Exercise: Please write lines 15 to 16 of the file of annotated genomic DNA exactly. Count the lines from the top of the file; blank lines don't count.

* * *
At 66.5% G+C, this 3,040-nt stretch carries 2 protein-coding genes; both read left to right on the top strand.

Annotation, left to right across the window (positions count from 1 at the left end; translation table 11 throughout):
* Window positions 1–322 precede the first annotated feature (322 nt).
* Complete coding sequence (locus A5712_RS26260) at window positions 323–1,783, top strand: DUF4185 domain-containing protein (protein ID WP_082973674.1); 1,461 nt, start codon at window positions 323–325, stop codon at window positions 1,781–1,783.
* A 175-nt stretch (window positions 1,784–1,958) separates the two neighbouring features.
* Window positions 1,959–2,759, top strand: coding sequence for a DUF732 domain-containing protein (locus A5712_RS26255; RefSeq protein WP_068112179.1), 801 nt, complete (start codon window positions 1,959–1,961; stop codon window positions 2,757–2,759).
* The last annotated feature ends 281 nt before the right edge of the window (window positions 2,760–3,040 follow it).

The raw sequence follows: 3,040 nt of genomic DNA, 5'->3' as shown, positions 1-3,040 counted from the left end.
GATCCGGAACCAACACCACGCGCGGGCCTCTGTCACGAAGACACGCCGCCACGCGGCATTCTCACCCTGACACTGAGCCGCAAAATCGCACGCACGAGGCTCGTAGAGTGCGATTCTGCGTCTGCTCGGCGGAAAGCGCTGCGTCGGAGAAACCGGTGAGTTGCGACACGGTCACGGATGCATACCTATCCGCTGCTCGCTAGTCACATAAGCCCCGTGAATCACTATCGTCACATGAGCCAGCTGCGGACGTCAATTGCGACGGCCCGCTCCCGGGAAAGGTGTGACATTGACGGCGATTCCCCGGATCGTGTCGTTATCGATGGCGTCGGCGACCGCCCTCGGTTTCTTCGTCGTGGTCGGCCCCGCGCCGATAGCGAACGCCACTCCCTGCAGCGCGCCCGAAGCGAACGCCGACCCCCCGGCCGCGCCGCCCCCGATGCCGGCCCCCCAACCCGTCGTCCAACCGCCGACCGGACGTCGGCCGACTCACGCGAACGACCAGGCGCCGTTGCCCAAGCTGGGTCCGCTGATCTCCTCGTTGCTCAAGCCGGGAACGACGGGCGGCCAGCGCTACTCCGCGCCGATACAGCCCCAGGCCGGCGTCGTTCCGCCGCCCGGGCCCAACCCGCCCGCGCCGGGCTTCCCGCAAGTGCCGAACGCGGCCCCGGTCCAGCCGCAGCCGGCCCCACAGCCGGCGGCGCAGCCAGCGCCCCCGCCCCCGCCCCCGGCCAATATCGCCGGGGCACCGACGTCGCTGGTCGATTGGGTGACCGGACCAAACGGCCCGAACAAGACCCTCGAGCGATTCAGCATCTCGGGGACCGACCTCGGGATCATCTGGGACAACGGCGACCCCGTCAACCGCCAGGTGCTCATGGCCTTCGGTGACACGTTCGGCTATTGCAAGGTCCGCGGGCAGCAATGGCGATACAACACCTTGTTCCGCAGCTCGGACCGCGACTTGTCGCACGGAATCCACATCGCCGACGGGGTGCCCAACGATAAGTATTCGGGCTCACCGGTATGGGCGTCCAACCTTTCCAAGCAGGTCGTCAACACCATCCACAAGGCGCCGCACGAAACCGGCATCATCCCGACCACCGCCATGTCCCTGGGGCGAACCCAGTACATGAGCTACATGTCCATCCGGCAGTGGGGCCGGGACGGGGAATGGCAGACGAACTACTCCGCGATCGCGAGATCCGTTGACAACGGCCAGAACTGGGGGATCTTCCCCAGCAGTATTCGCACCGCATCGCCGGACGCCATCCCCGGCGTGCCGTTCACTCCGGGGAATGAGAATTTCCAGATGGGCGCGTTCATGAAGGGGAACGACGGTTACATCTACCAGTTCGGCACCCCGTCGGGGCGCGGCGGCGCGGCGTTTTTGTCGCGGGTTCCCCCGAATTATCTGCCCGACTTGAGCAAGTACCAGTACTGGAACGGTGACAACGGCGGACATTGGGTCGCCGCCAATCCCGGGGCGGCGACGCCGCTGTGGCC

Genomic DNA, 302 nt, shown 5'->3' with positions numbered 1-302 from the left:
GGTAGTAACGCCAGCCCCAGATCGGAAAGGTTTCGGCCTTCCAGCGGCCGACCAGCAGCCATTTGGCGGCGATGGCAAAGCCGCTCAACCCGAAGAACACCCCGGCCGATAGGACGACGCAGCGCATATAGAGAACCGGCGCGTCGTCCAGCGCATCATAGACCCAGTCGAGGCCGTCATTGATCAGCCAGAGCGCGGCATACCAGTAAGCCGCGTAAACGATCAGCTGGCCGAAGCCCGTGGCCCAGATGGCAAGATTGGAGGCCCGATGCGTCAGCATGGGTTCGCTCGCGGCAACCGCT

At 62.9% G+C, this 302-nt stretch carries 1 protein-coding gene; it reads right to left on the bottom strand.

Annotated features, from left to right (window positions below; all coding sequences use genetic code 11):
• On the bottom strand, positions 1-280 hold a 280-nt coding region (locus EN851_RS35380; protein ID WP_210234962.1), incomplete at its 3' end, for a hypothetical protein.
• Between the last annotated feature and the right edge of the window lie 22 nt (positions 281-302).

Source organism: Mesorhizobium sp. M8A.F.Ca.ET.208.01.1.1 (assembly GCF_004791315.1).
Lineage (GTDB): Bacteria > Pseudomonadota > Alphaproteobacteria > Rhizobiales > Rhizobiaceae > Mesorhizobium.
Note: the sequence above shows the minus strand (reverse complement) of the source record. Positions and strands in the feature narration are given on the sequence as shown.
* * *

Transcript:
• Between the last annotated feature and the right edge of the window lie 22 nt (positions 281-302).

Source organism: Mesorhizobium sp. M8A.F.Ca.ET.208.01.1.1 (assembly GCF_004791315.1).